Dr. Rangan Chatterjee on the 'biggest mistake' people make while setting health goals 1 year ago

Dr. Rangan Chatterjee on the 'biggest mistake' people make while setting health goals

The start of a new year can, for many, bring lots of changes: new jobs, new homes, new relationships, new travels.

And, naturally, new health, fitness and wellness goals - new year, new you, anyone?


Dr. Rangan Chatterjee, who has been a practicing doctor for nearly 20 years, spoke to Her about turning new behaviours into habits, xxxxxx, and Feel Better in 5. 

"I'm always learning from patients, and I'm alway seeing what works and doesn't work," he said, as he discussed the inspiration behind his latest book, Feel Better In 5. "Because there's a lot of great advice out there [in the media, in books, etc.]. But people know what to do, they're just struggling to do it. I'm fascinated by why that is."

Feel Better in 5 is an easy-to-follow (and to maintain) daily five-minute plan, which includes tips like a strength workout that you can do anywhere; gut-boosting snacks you can eat on the go; and breathing exercises to calm the mind.

Drawing on his real life experience, as well as case studies, Dr. Chatterjee's new book will help anyone who is hoping to make a change to their life - or to simply make that New Year's resolution stick.

"My experience has taught me that the only way you get people to turn a new behaviour into a long term habit is to start small," he said. "At this time of year, the biggest mistake people make is they overcommit; they make their goals and their plans too big."

"I think there's a few things that make my book different from other hep books that are out there at the moment," he continued. "Here's the reality: you could pick up any health book off the shelf at your local bookstore and if you follow what's in it, you'll probably improve the way you feel.


"All of them are well meaning, all of them work - if you follow them. But the question for me is are these plans still working in February, in March, in April."

He explained that while a lot of these plans would "overly rely on willpower and motivation". This can end up causing problems as, eventually, both of them would run out.

"If your resolution was that 'I'm going to do a spinning class three times a week', for example," he said. "For the first few weeks in January, even if the gym is 20 minutes away and it's at an inconvenient time, you'll probably do it because your motivation is sky-high. But when your motivation returns to its normal level, you'll stop doing it because it's too hard to do."

He explained that for Feel Better In 5, he summarised his 20 years of experience and the best science and behavioural research, and simplified it down to six tips to help people make behavioural changes stick.

"The first one is to make it easy," he continued. "The second one is, 56 per cent of what we do in any given day is habit. So, the best way to turn a new behaviour into a long-term habit is to stick it on to an existing habit. Then, you don't have to think about it - you won't have to find time in your day.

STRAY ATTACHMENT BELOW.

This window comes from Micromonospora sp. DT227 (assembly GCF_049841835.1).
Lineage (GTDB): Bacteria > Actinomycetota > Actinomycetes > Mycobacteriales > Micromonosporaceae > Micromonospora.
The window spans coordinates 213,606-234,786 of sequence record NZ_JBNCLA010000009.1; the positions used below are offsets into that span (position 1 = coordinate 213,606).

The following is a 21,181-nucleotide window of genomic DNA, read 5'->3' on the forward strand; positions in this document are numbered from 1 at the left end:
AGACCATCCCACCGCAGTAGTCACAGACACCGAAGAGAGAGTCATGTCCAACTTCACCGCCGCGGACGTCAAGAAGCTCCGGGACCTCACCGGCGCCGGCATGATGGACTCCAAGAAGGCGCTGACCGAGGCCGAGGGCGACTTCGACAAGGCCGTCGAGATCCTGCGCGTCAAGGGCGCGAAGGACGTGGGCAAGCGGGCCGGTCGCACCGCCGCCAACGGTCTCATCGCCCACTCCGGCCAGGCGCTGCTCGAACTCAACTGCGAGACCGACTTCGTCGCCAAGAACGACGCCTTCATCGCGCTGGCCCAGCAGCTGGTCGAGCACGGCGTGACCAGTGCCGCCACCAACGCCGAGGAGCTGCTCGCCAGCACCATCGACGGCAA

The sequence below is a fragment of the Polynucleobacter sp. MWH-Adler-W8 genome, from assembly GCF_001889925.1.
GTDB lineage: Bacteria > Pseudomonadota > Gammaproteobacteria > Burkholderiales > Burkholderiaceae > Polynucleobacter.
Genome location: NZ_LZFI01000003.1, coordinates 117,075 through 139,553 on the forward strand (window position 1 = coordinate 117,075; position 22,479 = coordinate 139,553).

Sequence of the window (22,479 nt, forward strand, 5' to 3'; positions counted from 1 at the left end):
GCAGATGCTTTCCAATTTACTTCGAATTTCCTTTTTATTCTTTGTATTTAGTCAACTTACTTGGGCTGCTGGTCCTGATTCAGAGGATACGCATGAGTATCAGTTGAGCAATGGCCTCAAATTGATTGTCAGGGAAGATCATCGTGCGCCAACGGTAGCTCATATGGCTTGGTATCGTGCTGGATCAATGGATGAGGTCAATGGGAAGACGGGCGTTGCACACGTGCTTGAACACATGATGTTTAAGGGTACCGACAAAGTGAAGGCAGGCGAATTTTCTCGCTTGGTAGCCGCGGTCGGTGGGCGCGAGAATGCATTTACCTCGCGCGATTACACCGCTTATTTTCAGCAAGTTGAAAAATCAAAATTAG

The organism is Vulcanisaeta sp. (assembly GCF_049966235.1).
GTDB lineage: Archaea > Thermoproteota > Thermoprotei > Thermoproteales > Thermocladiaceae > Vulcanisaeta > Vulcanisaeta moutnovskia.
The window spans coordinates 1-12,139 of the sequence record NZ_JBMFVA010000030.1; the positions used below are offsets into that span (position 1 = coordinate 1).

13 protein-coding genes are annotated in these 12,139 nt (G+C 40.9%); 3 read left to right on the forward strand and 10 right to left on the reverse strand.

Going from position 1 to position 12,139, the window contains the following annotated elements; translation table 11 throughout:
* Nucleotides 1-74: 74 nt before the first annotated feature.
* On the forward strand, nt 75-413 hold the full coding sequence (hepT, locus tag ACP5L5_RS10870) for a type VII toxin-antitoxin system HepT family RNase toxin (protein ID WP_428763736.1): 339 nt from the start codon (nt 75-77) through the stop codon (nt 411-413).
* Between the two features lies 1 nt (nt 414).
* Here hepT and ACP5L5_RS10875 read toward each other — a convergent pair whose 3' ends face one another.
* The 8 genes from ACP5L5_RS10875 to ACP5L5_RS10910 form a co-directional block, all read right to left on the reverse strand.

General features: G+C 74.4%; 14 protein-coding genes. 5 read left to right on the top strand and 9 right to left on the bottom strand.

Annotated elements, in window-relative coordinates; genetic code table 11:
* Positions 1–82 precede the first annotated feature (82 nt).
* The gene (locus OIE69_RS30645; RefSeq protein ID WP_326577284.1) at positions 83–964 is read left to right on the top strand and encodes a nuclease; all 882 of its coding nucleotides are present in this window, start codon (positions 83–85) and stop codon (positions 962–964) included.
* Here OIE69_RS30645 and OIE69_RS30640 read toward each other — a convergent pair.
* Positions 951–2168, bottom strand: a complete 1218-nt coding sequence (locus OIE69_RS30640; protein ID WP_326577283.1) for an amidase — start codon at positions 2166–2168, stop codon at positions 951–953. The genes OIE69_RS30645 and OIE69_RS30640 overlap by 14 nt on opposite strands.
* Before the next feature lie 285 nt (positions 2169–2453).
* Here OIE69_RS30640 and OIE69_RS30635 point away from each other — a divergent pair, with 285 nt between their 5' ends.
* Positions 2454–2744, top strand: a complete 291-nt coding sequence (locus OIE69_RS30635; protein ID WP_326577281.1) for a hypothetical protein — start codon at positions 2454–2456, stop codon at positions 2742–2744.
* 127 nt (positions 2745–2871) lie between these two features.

"For example, I make a cafetière of coffee every morning. I brew the coffee every morning for four minutes, so during those minutes I do a strength workout. For three years, I've never missed a strength workout in the morning because I never miss my morning coffee. That's how you create a habit."

Dr. Rangan Chatterjee
Photo credit: Justine Stoddart



Feel Better in 5 is divided into three different categories: Mind, Body and Heart. And Dr. Chatterjee told Her how he had initially"struggled" while coming up with the structure for the book.

"I don't believe that we can make significant changes to our health by just focusing on one area," he said. "For example, in January, a lot of people will be trying to cut out sugar or booze - and I get that. They'll do it, too, for a little while.

"But the problem is that for most of us, that sugar and booze is how we relieve stress in our lives. If we don't deal with the stress, we never change the long-term behaviour - because that behaviour is disturbing us in some way. I always think you have to tackle multiple areas of health."

Emphasising the importance of keeping things simple when trying to make changes, he told us how he began to wonder how he could also cover topics like holistic health and mental health with five minute interventions.


"That's when I settled on Mind, Body and Heart," he added. "21st century living is bombarding our minds with to-do lists, social media channels, emails - it's never ending, we never have any off time.

"That's why I think it's important to give ourselves five minutes a day to nourish our minds. Body is all about movement, we forget that five minutes a day of focused movement very quickly adds up."

The final section of the book is Heart, which Dr. Chatterjee admitted was "probably the most important section" - although maybe not for the reason you would think.

"We've been told we're living these ultra connected lives. That may be true in a digital sense, and while that may be true in a digital sense, but if you're talking about real human connection, we've probably never been more disconnected," he said, as he described how loneliness is on the rise. "We are social beings as human beings, we are wired to be with other people. But many of us are living isolated lives."

"I felt I couldn't really tackle health in its entirety without dealing what I call heart health," he continued, emphasising that it wasn't the kind of heart health he was taught about in medical school. "What about the other kind of heart, the kind that writers, poets and artists have been waxing lyrical about for years? That's about connection; connection to our friends, our family, to the world around us - that's what makes us human."